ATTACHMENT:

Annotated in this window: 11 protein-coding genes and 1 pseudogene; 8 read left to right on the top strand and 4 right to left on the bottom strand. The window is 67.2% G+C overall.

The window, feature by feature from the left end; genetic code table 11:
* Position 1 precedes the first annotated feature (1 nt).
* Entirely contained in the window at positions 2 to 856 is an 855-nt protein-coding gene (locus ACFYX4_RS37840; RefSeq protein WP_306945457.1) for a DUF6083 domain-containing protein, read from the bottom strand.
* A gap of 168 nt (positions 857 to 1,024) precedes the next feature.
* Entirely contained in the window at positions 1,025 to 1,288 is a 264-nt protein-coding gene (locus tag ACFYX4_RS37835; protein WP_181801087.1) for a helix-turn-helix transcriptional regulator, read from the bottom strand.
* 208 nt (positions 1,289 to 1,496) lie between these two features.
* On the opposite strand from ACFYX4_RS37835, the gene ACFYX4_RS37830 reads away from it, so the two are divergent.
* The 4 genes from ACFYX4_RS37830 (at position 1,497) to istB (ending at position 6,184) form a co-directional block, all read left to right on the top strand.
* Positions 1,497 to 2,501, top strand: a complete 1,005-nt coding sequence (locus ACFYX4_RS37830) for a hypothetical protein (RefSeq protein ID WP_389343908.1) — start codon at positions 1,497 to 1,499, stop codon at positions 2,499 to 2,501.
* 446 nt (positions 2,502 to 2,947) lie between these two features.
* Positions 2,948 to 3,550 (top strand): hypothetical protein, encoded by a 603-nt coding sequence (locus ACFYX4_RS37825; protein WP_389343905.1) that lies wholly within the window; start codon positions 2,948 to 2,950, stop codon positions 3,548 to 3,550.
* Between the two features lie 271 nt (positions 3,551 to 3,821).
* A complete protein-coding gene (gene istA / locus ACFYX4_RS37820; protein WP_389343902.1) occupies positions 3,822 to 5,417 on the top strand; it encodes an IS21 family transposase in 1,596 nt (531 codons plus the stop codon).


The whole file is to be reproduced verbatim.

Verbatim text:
Annotated in this window: 11 protein-coding genes and 1 pseudogene; 8 read left to right on the top strand and 4 right to left on the bottom strand. The window is 67.2% G+C overall.

The window, feature by feature from the left end; genetic code table 11:
* Position 1 precedes the first annotated feature (1 nt).
* Entirely contained in the window at positions 2 to 856 is an 855-nt protein-coding gene (locus ACFYX4_RS37840; RefSeq protein WP_306945457.1) for a DUF6083 domain-containing protein, read from the bottom strand.
* A gap of 168 nt (positions 857 to 1,024) precedes the next feature.
* Entirely contained in the window at positions 1,025 to 1,288 is a 264-nt protein-coding gene (locus tag ACFYX4_RS37835; protein WP_181801087.1) for a helix-turn-helix transcriptional regulator, read from the bottom strand.
* 208 nt (positions 1,289 to 1,496) lie between these two features.
* On the opposite strand from ACFYX4_RS37835, the gene ACFYX4_RS37830 reads away from it, so the two are divergent.
* The 4 genes from ACFYX4_RS37830 (at position 1,497) to istB (ending at position 6,184) form a co-directional block, all read left to right on the top strand.
* Positions 1,497 to 2,501, top strand: a complete 1,005-nt coding sequence (locus ACFYX4_RS37830) for a hypothetical protein (RefSeq protein ID WP_389343908.1) — start codon at positions 1,497 to 1,499, stop codon at positions 2,499 to 2,501.
* 446 nt (positions 2,502 to 2,947) lie between these two features.
* Positions 2,948 to 3,550 (top strand): hypothetical protein, encoded by a 603-nt coding sequence (locus ACFYX4_RS37825; protein WP_389343905.1) that lies wholly within the window; start codon positions 2,948 to 2,950, stop codon positions 3,548 to 3,550.
* Between the two features lie 271 nt (positions 3,551 to 3,821).
* A complete protein-coding gene (gene istA / locus ACFYX4_RS37820; protein WP_389343902.1) occupies positions 3,822 to 5,417 on the top strand; it encodes an IS21 family transposase in 1,596 nt (531 codons plus the stop codon).